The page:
(cross-posted at BlogHer)
NOTE: Interesting discussion about anonymity in the comments of this post. I'd love to hear others' opinions on the issue, especially bloggers who have "come out" in some venues but not on their blog itself. (Note that this is my situation. Google "trillwing" or "The Clutter Museum" and you'll get my real name, but you won't find my real name on this blog. It's a thin, sad little veil of pseudonymity, but it's what I'm comfortable with.) Anyway, comments and debate are welcome! If popular consensus is I should remove the link between a particular blogger's pseudonym and real name, I will, but I'm not yet convinced it's necessary.
Does academic blogging actually broaden the public sphere and democratize intellectual discourse?
That was one of the many questions raised at a panel discussion last Wednesday at UC Davis. Panelists included Tedra Osell of Bitch Ph.D., Scott Eric Kaufman of Acephalous and The Valve, and Brad DeLong of Grasping Reality with Both Hands. The topic? Scholarship and the New Media, with a special focus on history. I'd like to share some of the highlights of the talk.
Kaufman explained that The Valve has less do with literary theory and practice than with forging a sense of scholarly community with its own code of ethics and sensibility. He and others wanted to see an online forum where humanities scholars could discuss shared interests and concerns unhindered by the bureaucracy and politics of the average university department.
In the parts of the academic blogosphere I frequent--mostly blogs written by women, since that's my beat here at BlogHer--few writers discuss their work directly because it would compromise their anonymity. It was interesting, then, to hear Kaufman talk about how much support he has received for his work when he discusses it online. He even offered to share a manuscript with those who would be willing to read it, and he had 66 people offer to comment on it. The response, he says, was "interdisciplinary in the best sense of the word" and an indication of the birth of a new kind of intellectual culture. At the same time, he said of sharing his work, it "can seem like the worst-ever dissertation defense, going up against the entire university, all of whom have a quibble with something you're saying."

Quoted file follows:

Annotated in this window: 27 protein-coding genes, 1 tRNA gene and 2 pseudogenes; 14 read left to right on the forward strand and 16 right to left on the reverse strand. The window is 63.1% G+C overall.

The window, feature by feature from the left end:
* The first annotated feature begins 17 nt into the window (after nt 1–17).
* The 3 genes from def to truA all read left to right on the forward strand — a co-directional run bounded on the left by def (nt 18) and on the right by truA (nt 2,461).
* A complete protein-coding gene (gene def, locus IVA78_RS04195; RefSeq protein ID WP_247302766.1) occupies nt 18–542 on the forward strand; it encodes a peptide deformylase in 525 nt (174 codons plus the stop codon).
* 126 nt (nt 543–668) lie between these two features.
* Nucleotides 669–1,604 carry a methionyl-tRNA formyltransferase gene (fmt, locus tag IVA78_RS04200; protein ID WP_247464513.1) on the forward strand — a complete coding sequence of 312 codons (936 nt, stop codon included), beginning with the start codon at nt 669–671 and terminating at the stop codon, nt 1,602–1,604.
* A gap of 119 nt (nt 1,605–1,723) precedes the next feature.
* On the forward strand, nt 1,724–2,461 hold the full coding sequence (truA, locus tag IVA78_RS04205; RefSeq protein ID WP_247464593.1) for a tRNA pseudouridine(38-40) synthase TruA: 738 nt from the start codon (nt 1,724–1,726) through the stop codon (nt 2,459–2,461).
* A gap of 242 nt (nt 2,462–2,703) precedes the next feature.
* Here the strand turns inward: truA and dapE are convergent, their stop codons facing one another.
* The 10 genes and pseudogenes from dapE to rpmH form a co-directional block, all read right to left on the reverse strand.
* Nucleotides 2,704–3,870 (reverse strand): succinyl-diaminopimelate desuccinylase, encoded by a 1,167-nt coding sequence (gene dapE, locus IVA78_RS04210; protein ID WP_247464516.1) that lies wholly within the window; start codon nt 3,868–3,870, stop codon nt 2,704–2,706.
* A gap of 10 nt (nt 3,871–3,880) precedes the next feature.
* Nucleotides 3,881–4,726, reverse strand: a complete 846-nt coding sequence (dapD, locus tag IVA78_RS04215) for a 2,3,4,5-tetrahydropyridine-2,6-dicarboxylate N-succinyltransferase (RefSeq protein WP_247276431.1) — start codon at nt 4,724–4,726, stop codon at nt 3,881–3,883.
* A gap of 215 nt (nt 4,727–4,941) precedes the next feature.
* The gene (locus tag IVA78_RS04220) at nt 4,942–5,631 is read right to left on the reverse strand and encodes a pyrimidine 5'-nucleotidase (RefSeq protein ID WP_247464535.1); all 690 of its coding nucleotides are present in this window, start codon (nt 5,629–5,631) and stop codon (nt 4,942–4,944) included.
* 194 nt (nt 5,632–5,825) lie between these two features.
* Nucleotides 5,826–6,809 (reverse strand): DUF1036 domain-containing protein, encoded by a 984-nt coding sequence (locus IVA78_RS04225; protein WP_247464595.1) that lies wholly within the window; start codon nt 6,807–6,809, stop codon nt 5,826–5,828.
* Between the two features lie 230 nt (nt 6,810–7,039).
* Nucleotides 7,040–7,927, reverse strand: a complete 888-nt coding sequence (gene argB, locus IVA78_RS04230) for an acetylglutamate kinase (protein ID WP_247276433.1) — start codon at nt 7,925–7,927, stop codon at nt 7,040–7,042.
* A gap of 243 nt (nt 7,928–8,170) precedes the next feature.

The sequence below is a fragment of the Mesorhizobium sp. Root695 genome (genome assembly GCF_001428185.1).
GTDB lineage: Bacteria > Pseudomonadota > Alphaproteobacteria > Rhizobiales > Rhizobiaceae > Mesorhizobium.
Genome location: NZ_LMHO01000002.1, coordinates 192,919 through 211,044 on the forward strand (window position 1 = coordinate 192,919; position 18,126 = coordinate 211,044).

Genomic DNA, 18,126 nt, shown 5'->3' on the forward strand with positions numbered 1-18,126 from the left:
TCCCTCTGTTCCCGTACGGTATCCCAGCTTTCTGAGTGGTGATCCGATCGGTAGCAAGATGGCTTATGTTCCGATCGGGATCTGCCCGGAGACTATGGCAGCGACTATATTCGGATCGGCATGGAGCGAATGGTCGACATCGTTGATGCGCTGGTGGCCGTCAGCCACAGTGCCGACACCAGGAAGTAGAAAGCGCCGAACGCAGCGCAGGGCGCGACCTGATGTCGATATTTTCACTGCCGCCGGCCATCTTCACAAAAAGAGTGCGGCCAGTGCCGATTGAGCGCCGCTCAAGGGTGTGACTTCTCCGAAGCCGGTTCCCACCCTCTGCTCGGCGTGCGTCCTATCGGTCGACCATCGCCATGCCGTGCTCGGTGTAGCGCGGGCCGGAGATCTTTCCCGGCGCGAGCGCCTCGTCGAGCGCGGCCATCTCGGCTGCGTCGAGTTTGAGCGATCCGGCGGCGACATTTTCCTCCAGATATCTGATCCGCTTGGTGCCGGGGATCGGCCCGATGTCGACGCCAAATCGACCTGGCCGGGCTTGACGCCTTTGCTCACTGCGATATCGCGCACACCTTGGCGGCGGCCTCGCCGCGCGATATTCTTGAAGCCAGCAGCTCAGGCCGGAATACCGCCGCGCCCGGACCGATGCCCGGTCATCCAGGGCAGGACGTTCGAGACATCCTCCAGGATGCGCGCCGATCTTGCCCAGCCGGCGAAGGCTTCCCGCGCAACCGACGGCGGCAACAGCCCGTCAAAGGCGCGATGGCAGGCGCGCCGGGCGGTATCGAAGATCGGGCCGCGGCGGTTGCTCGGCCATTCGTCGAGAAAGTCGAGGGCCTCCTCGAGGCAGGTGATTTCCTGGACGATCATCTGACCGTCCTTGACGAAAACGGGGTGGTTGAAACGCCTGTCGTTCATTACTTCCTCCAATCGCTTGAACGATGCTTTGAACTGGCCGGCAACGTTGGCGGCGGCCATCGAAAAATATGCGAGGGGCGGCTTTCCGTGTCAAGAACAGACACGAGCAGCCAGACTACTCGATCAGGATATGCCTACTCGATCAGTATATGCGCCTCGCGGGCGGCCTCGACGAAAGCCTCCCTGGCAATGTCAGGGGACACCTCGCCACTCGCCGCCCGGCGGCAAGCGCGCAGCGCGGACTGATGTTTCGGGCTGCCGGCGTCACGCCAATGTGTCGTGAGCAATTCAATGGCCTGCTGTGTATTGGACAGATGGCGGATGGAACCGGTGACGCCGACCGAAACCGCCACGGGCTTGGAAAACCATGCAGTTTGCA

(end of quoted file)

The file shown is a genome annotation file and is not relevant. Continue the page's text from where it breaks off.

Osell countered that Kaufman "had it backwards. I have a really utopian view," she said, "of what blogging and the web can really accomplish. One of the things I love about online communities and blogging and commenting is that it recreates what can happen in an online seminar, only on a much bigger scale."
She continued: "Despite the fact that everyone pisses me off, I still have an optimistic view of being online as a way of creating a public sphere. Does it get realized? No. Does everyone have access to a computer? No. Does everyone have time? No." But there are, she said, agreeing with Kaufman, signs that academics have created, at least among themselves, an "enabling fiction" of a truly democratic public sphere. She historicized her discussion of pseudonymous academic blogging by discussing 18th-century essay periodicals, which were also published pseudonymously. (She writes about the connections between these periodicals and blogging in her article Where Are the Women?
Pseudonymity and the Public Sphere, Then and Now.